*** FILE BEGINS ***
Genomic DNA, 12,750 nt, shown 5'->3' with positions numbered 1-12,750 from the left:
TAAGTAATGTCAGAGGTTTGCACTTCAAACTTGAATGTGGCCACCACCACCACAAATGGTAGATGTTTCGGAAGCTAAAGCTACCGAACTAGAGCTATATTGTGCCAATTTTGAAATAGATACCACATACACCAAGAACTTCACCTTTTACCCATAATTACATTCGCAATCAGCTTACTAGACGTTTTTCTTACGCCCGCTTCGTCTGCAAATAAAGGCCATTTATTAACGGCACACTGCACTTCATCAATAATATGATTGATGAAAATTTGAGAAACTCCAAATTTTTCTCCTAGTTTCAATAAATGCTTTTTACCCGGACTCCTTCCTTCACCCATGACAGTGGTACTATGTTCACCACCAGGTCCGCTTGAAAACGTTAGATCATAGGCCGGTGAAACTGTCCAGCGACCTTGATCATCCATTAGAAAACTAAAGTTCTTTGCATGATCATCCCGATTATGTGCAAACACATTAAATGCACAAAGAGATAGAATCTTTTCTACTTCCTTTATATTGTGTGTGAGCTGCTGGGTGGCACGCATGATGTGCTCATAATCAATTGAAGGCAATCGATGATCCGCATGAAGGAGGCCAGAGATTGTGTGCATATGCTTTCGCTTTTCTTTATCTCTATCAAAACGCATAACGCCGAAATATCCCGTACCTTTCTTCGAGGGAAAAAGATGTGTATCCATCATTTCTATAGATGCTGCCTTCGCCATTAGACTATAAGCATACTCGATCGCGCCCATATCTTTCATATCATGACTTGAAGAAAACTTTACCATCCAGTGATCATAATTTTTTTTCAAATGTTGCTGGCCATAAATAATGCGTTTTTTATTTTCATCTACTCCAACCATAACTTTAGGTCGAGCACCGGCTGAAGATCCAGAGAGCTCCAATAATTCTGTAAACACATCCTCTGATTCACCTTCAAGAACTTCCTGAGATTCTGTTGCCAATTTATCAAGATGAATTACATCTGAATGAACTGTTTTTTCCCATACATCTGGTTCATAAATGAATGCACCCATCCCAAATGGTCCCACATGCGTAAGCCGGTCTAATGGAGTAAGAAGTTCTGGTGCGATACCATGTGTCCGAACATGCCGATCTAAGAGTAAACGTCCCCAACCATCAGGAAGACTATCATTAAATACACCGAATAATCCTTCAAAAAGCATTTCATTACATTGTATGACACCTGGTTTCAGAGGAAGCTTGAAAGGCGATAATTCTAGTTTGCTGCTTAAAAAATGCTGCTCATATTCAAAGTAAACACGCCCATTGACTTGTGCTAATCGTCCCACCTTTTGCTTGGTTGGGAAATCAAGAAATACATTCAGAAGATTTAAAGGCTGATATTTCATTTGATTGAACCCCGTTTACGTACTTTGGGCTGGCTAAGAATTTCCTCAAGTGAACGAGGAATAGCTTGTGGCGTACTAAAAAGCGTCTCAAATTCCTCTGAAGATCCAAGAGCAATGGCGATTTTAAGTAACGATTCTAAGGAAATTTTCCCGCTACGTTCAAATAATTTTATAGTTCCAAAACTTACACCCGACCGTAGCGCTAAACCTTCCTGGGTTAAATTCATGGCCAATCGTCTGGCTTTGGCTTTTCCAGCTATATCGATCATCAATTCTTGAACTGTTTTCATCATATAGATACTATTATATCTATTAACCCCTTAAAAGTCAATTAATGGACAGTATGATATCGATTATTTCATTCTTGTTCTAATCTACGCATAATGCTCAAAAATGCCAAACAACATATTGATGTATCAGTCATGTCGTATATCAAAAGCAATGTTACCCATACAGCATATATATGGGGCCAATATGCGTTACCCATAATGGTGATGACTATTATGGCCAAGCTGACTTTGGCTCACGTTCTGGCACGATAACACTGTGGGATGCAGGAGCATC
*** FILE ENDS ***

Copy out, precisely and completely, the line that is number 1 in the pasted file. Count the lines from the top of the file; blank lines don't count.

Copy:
Genomic DNA, 12,750 nt, shown 5'->3' with positions numbered 1-12,750 from the left: